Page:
contains fewer calories (around 50 cal/tbsp), a higher concentration of minerals and almost twice as much water than honey.
The process of making maple syrup is an age-old tradition of the North American Indians, who used it both as a food and as a medicine.
This natural sweetener features over 50 antioxidants and high levels of zinc and manganese, keeping the heart healthy and boosting the immune system.
Antioxidants are vitamins and nutrients that protect our cells from damage caused by free radicals. Common health conditions related to free radicals include cardiovascular disease, cancer, diabetes, and degenerative disorders.
Pure maple syrup has the same beneficial classes of antioxidant compounds found in berries, tomatoes, tea, red wine, whole wheat and flax seed.
In addition to its mineral content, pure maple syrup is a source of several vitamins which include niacin, B5, B2, folic acid, B6, biotin and vitamin A. Niacin and both of the B vitamins assist in the energy metabolism of body cells. B5 is a component of a significant enzyme that enables the release of energy from the energy nutrients. Vitamin B6 is important in protein and amino acid metabolism and enables conversion of one type of amino acid to another kind that is needed in higher amounts. Vitamin A is significant for vision and for maintaining the skin and the linings of the body, such as the stomach lining.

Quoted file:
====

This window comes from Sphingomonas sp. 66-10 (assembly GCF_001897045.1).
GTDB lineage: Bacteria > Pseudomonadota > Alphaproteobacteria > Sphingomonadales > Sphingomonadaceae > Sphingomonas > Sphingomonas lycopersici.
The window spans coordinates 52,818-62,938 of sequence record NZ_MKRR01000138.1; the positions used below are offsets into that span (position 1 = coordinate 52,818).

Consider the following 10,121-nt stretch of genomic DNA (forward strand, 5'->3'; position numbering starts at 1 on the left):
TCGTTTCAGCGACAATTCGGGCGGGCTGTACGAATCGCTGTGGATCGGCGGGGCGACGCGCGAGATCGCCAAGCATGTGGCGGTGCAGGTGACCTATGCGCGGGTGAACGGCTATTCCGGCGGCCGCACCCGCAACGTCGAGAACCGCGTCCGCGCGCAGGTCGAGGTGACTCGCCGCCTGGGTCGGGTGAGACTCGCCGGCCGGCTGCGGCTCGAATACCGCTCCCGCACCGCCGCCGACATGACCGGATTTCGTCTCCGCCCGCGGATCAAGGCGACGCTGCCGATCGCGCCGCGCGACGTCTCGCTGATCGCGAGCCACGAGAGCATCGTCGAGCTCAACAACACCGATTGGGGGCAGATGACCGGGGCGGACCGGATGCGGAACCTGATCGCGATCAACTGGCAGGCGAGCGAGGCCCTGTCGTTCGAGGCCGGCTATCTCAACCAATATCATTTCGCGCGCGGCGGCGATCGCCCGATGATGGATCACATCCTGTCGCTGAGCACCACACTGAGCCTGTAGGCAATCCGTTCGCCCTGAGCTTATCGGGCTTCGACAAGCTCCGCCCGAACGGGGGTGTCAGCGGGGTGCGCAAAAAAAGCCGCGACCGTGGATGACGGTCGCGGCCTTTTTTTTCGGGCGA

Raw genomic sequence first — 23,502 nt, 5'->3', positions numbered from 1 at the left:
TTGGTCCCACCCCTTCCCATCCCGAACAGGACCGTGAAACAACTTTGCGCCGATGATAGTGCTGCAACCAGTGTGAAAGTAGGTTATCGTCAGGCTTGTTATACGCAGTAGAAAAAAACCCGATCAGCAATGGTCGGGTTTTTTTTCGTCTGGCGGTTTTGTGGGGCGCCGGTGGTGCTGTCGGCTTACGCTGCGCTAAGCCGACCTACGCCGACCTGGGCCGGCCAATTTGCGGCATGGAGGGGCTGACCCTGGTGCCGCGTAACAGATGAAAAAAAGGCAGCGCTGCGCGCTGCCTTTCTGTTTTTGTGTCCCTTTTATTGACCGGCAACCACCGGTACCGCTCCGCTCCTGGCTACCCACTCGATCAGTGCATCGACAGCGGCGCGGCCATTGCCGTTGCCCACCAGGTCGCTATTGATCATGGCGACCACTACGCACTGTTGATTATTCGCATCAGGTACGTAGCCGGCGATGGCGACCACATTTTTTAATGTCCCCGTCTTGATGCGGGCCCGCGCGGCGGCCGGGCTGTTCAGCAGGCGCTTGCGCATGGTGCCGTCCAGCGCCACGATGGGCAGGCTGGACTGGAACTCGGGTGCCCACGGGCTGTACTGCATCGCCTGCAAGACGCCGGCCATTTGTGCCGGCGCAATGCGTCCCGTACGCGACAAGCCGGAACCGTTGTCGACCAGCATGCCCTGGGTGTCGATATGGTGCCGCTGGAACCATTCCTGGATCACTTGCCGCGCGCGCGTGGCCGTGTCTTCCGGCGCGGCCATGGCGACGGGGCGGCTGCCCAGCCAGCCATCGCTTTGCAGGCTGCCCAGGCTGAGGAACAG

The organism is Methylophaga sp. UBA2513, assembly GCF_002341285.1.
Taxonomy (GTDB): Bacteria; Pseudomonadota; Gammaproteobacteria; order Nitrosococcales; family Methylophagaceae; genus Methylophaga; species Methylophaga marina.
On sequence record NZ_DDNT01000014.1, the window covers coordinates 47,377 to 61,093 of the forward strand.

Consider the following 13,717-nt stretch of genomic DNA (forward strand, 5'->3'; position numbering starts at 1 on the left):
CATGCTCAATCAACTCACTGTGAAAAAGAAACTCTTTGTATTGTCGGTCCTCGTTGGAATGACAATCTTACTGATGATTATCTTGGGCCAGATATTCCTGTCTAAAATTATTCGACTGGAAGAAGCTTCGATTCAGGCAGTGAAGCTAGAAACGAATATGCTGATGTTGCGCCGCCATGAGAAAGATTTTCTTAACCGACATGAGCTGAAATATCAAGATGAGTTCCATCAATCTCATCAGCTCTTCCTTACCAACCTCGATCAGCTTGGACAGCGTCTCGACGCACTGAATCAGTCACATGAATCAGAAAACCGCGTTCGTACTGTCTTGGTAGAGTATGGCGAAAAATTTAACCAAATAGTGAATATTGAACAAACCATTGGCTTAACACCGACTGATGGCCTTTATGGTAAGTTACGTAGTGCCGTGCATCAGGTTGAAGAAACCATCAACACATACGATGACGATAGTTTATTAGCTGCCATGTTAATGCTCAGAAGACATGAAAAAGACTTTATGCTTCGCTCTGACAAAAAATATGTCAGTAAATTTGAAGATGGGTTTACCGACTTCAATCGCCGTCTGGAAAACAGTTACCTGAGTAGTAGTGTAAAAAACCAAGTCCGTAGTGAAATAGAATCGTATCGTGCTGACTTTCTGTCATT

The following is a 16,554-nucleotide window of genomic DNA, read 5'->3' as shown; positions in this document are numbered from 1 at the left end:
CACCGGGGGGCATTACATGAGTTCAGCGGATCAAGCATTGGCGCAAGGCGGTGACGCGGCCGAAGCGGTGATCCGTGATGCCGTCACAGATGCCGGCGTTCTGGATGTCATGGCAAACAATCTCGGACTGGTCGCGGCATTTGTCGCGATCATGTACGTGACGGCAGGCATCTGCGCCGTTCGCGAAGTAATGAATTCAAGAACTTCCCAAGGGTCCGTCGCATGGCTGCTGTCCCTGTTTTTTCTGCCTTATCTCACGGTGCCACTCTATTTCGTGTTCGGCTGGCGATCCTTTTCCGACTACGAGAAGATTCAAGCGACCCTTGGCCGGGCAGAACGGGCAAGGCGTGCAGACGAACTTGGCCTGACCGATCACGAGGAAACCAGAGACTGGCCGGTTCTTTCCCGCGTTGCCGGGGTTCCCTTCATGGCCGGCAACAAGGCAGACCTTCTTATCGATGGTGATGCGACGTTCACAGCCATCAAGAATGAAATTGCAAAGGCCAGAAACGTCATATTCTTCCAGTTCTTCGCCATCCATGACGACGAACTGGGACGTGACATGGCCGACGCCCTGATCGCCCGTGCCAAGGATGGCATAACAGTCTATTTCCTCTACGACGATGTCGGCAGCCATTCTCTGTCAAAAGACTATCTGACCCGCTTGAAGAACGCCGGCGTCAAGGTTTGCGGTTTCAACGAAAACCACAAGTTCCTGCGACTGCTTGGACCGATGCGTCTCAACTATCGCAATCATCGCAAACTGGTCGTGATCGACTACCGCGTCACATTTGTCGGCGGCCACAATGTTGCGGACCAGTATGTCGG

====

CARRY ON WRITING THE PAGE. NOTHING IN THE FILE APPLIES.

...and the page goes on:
Maple syrup has around 66 to 67 percent sugar content by weight and are primarily in the form of the sucrose, with some glucose and fructose. The glycemic index of maple syrup is around 54.
(Source: Pure Maple Syrup Canada, Diabetes Health, Livestrong)
is a dark syrup that is actually good for you. The unsulfured blackstrap version of this sweetener is by far the most potent from a health standpoint. That’s because molasses is actually the leftover byproduct of sugar cane processing. Grades range from mild to dark to blackstrap, with mild molasses retaining the most intact sucrose and blackstrap containing the least.
What blackstrap molasses does offer is more concentrated amounts of vitamins, as well as essential and trace minerals—namely, manganese, copper, iron, calcium, potassium, magnesium, vitamin B6 and selenium. This stellar nutritional profile accounts for its many health benefits—offering support for energy, strong muscles and bones, heart and circulatory health and more. Even better, molasses is lower on the glycemic index scale, which means that it won’t spike your blood sugar the way that refined white sugar and corn syrup will.
For most people, the robust, slightly bitter taste of blackstrap molasses is the main factor working against it. But while sweeter, mild versions may be more palatable, they’ll cheat you on nutrients while loading you up with more sugar.
It is a calorie-dense condiment so remember that a little goes a long way here. The glycemic index ranges at 55.